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Soils: compaction

Course: Soil Management | Last Updates: 30th October 2015

Fraser Milne
Independent Consultant
Siguna Consultancy
Biography >>

What is compaction?

Compaction is over-consolidation of soils resulting in a layer of reduced soil porosity. This restricts water and air movement in the soil profile.

It affects seed germination, impedes root growth, restricting nutrient and water uptake, leading to a reduction in crop canopy area which then affects yield and quality.

Increased fertiliser application and irrigation will partially overcome the effects of soil compaction but increases input costs. Plants in compacted soils are also less resistant to pests and disease.

Soil in hands

How is it caused?

The use of larger and heavy machinery in agriculture over the years has increased the loads exerted on soils, often resulting in compaction. In the topsoil, this is created mainly by high ground pressure.

In ploughed fields a hard pan (10-20cm band) is frequently formed below the topsoil, at just below plough depth. Soil compaction is more persistent and harder to alleviate the deeper it gets.

Mineral movement in soils can also cause compaction. Calcium carbonate and the oxides of silicon, iron and aluminium can bind soil particles together in a hard brittle mass, making a naturally-occurring indurated (cemented, impermeable) layer.

What soil types are vulnerable?

Poorly-drained soils are more at risk of compaction, which in turn increases the risk of water-logging, erosion and run-off. Fine soil particles, such as clays, will bind together easily, causing smearing and compaction.

Wet soils are far more prone to compaction when worked, while conversely working dry soils will help to open up fissures.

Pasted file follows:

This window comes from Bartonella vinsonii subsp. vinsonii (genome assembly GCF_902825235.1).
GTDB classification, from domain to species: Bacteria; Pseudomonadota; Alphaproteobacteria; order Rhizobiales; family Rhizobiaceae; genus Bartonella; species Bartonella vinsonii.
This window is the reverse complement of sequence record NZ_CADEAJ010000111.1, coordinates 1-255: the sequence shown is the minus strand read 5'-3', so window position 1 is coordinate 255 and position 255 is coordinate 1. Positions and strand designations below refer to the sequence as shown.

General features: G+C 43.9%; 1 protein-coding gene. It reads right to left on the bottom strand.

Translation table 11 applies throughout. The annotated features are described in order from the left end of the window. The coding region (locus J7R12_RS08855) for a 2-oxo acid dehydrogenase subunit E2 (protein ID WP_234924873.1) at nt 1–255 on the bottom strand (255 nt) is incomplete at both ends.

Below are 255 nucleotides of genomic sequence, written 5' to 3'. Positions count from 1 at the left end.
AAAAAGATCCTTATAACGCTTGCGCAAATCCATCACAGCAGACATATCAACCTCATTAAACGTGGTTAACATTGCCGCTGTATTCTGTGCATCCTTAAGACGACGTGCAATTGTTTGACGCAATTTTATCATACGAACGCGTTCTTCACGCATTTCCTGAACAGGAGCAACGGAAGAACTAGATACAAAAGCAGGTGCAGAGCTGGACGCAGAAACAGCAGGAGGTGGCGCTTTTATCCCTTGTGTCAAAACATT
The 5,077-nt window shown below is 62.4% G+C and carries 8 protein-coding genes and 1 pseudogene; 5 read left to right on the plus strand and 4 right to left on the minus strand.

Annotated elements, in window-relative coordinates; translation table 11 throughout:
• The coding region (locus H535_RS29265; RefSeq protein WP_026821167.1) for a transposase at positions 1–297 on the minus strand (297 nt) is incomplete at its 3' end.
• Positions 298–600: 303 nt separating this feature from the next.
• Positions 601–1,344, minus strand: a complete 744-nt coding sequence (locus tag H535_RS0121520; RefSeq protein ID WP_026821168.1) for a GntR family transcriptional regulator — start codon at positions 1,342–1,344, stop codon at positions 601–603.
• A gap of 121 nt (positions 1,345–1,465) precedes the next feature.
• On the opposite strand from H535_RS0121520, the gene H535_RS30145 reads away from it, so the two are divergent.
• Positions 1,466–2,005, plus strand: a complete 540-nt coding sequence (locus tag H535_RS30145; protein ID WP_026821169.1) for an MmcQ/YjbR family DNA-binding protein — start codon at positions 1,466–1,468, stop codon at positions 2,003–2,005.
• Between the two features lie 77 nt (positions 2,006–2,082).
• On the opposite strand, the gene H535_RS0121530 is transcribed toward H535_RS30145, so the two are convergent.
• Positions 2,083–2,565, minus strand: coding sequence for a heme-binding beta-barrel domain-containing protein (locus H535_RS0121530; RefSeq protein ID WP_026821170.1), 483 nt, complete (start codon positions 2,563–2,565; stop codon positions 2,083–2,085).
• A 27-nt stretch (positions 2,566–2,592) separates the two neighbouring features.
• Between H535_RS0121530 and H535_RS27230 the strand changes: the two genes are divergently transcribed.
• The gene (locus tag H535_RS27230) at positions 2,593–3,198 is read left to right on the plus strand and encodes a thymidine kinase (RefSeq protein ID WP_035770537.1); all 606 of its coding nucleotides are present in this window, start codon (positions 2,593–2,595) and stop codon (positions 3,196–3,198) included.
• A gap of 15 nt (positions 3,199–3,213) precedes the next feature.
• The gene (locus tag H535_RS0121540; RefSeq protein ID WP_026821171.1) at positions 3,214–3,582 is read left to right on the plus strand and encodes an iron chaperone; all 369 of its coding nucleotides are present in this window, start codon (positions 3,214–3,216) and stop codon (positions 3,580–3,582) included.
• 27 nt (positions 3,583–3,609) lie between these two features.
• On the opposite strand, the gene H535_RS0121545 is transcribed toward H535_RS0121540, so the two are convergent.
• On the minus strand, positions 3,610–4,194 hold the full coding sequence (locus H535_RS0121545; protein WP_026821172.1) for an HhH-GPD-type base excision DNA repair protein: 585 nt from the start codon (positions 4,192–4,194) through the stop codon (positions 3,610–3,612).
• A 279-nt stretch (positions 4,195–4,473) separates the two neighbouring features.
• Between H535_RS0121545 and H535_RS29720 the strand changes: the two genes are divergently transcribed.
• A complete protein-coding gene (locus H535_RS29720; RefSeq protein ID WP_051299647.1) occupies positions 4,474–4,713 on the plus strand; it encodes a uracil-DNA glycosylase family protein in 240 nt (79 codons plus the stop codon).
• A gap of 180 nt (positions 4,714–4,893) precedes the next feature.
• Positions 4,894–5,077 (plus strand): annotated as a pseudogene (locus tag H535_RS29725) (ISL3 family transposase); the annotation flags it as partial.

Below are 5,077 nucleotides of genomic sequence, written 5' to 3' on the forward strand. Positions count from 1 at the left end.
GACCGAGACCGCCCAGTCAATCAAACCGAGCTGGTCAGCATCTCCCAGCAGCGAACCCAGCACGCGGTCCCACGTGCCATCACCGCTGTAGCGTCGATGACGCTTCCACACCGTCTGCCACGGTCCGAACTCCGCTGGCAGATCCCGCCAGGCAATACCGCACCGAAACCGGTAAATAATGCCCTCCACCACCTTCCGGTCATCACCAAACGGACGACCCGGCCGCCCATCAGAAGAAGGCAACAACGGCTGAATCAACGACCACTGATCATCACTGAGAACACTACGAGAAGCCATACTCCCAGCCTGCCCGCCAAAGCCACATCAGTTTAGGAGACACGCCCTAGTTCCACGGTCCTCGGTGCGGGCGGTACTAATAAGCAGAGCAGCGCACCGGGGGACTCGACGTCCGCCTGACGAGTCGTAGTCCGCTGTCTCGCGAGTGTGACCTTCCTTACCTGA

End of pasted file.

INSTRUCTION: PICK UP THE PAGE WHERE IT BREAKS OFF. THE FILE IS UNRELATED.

What are the visible signs?


Tell-tale signs include areas of a field with suppressed yield and thin crops. These are often seen in high traffic areas, such as gateways and headlands.

Investigation of the soil profile to identify areas of compaction is fundamental and remedial actions should be based on the findings. A spade is an old-fashioned but very useful tool.

What can I do to reduce compaction?

Restrict traffic movements within fields, especially when soils are moist. Stick to the same wheelings, such as tramlines, where possible, and keep non-essential traffic, such as grain carts, on the headlands. Use low ground-pressure tyres. Subsoil in dry conditions to open up fissures and lift pans.

Why has Nick Baird's system worked?

These fine, alluvial soils are typical of those that are very prone to smearing and compaction. Potato enterprises can be a particular problem because soils are worked and travelled on in late autumn and early spring when they are most vulnerable.

Timing has been the big winner here – moving the soil when it is dry in the summer helps shatter any pans that have developed and opens up fissures to increase rooting and nutrient uptake.

Attention is also paid to lifting rather than turning soils. This increases porosity but retains structure and does not expose fresh soil to the surface, where it could cap or bake, causing further problems.

The emphasis on precision has many soil-related benefits. The correct bed size ensures wheels stay clear of the ridge sides. This means less smearing and damage on the bed shoulders, which can expose tubers and roots.

When irrigating, an even bed ensures the correct volume of water is applied, so less risk of slumping or wash-off. The improved soil structure close to the surface means capping from irrigation or heavy rain is less of a problem.